There has been no drought of media attention about coal, coal miners, and Appalachia over the past year. I myself have fielded more than a dozen calls from media outlets wanting to know more about the region, each looking for new angles or “ins” with coal mines and coal miners. Though a few have done a decent job contextualizing Appalachia’s deeper issues, many still manage to skip over some very important details about our situation—and that’s a problem. It’s this lack of depth that allows authors like J.D. Vance, and his book Hillbilly Elegy to reach national best seller status and thereby define our existence among an international audience. Continue reading
According to reports from the Energy Information Administration, coal production will be on the rise due to increases in electrical generation from coal fired power plants and coal exports. This means that coal companies, who have come out ahead by shirking their financial responsibilities in bankruptcy court, will be primed to make yet another killing. Continue reading
I’ve had multiple people asking my thoughts on Hillbilly Elegy. Between the article below by R. Mike Burr which I have reblogged here, and another article by Ivy Brashear titled “Why Media Must Stop Misrepresenting Appalachia” there is not much for me to add. They have thoroughly iterated my sentiments about the book and it’s faux hillbilly author, J.D. Vance.
The danger that I see is that Hillbilly Elegy has garnered too much publicity for a remarkably shallow insight into Appalachia’s issues. Not only do I blame the media and public at large for taking this book to heart, I blame Vance for taking on the role of “explainer-in-chief of Appalachian issues.”
Sadly, the literature that does explore the depths of corruption and economic exploitation in the region, problems that have created the intense poverty and all the symptoms you would expect of it, seldom receive the level of media attention necessary to educate the public. If one wants to understand what has happened in Appalachia so as to begin a dialogue about a just transition I would suggest…
Uneven Ground: Appalachia Since 1945 – Ron D. Eller
High Mountains Rising – edited by Richard A. Straw and H. Tyler Blothen
Night Comes to the Cumberlands – Harry M. Caudill
As one of a smallish group of liberal Appalachian ex-pats, I have always considered myself an ambassador for my place of birth. I have tried to respond graciously to less than good-natured jokes about familial relations and general backwardness in the Appalachian region, and highlight the pride I still take in the work ethic and common decency of my family and community.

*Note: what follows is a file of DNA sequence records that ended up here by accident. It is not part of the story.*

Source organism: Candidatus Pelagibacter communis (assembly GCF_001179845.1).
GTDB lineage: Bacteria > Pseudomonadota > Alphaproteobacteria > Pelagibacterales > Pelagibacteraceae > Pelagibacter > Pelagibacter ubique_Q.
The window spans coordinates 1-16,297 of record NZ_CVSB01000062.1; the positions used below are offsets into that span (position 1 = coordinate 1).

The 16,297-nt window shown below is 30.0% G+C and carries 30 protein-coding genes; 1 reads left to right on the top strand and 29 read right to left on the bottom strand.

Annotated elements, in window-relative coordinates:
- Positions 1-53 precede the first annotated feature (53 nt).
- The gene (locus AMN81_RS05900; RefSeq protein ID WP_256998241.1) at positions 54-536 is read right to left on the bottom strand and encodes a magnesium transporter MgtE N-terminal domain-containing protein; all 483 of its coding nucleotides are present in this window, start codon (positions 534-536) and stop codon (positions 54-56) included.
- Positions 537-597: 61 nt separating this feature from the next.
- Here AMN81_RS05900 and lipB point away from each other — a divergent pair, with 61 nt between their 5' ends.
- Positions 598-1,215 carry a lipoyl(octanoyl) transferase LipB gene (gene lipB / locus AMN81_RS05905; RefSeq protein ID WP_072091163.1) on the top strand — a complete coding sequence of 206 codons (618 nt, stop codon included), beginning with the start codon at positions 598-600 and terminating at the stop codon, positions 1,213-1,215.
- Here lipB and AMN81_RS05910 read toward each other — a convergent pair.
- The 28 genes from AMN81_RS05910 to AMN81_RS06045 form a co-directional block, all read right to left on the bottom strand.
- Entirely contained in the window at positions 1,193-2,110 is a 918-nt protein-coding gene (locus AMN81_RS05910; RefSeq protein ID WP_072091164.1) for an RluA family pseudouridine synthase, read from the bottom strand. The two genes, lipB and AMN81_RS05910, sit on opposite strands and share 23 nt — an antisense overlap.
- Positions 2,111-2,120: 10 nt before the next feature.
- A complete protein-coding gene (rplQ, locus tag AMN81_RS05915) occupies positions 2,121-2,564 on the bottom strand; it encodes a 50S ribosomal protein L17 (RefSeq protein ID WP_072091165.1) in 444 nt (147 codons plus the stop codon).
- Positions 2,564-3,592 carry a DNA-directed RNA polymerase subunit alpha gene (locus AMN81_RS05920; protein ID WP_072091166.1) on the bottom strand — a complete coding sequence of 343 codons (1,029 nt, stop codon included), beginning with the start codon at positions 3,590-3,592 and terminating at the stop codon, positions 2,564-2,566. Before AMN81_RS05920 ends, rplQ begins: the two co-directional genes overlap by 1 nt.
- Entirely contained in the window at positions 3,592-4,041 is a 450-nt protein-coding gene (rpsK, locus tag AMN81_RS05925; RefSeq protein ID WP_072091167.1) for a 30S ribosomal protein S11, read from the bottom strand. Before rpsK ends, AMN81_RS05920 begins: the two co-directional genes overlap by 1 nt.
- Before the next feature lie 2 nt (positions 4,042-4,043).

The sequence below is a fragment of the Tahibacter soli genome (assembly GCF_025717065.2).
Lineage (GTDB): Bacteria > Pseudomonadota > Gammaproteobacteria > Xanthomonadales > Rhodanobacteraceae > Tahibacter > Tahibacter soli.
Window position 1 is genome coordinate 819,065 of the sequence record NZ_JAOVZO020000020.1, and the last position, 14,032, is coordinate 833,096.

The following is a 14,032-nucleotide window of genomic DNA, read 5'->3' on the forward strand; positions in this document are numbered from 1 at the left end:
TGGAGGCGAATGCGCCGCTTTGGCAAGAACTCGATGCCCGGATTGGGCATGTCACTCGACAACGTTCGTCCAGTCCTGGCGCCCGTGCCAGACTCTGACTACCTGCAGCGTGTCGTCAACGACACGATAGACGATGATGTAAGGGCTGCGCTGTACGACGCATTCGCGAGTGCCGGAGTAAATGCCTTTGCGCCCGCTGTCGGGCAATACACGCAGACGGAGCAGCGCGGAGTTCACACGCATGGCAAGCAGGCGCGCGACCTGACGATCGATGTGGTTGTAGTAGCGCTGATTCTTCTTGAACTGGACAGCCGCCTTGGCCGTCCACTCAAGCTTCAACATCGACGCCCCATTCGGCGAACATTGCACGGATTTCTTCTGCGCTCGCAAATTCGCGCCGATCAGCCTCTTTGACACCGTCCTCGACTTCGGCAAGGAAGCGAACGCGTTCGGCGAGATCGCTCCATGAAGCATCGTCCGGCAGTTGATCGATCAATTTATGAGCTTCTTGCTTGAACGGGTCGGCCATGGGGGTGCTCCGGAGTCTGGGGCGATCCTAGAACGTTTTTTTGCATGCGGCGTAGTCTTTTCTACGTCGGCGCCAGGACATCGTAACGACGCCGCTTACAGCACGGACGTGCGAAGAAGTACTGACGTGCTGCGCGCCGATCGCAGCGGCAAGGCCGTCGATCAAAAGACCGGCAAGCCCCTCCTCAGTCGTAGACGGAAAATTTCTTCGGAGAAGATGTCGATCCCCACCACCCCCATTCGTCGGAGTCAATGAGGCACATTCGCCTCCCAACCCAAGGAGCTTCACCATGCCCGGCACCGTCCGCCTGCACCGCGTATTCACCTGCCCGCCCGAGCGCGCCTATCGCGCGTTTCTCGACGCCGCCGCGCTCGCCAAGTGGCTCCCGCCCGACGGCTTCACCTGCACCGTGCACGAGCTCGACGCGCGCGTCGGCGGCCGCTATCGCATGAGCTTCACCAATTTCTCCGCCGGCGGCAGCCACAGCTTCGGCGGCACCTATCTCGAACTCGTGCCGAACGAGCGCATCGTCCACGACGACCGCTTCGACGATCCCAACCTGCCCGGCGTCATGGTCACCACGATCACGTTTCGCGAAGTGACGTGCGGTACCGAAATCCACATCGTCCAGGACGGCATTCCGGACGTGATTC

Lately, every inquiry has been framed around J.D. Vance’s Hillbilly Elegy: whether I have read it or whether conditions for “my people” are as dire as described in the book. Vance’s memoir might have eventually faded from relevance, as there is little glamour to be found in the cored and denuded hills of the region. Then desperate Appalachians came in out droves to back Donald Trump’s improbable run to the White House.
While it is debatable what profit the Appalachian will reap from a Trump presidency, Vance…
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A few weeks ago, I was contacted by Daniel Flatley from Bloomberg News. He was working on a story aimed at understanding why coal miners were not retraining into healthcare careers as the healthcare industry grew in Appalachia. I tried my best to answer his questions and give a broader understanding of miner retraining and economic development issues in the region. Unfortunately, the article was published just as I was heading back home to help with a family emergency. I became aware of it just today. Continue reading
Disclaimer: This isn’t a left vs. right, liberal vs. conservative, democrat vs. republican debate. Just keep reading. Continue reading
I just read an article about Daniel L. Couch Jr., a mine maintenance chief who pleaded guilty to falsifying safety documents. Before people go throwing him under the bus, it’s important to understand a few things about mine maintenance, safety, and the push for production. Continue reading
In my experiences, I’ve run across many people who believe business executives are a good choice to be our lawmakers. Many of these same people also complain about the poor treatment of employees and off-shoring of manufacturing jobs, decisions that are often made by business executives. So why exactly do people elect them into public office? Continue reading
In my original post, I skirted along the edges of some personal beliefs that I often spare my readership, beliefs that I must admit, cause me to doubt myself and this work. As I mentioned in my first post, one of the downsides to being a justice advocate is realizing just how bleak the situation can be. I get up every morning, wondering if we can ever truly achieve justice. Continue reading
Like many fathers living in central Appalachia, my dad didn’t have a lot of choices after he graduated high school. He couldn’t bare the thought of leaving his mountain home and all the family and places he’d always known. So he did what he could, going to work in the mines—risking his life and sacrificing his health to provide for his family. Continue reading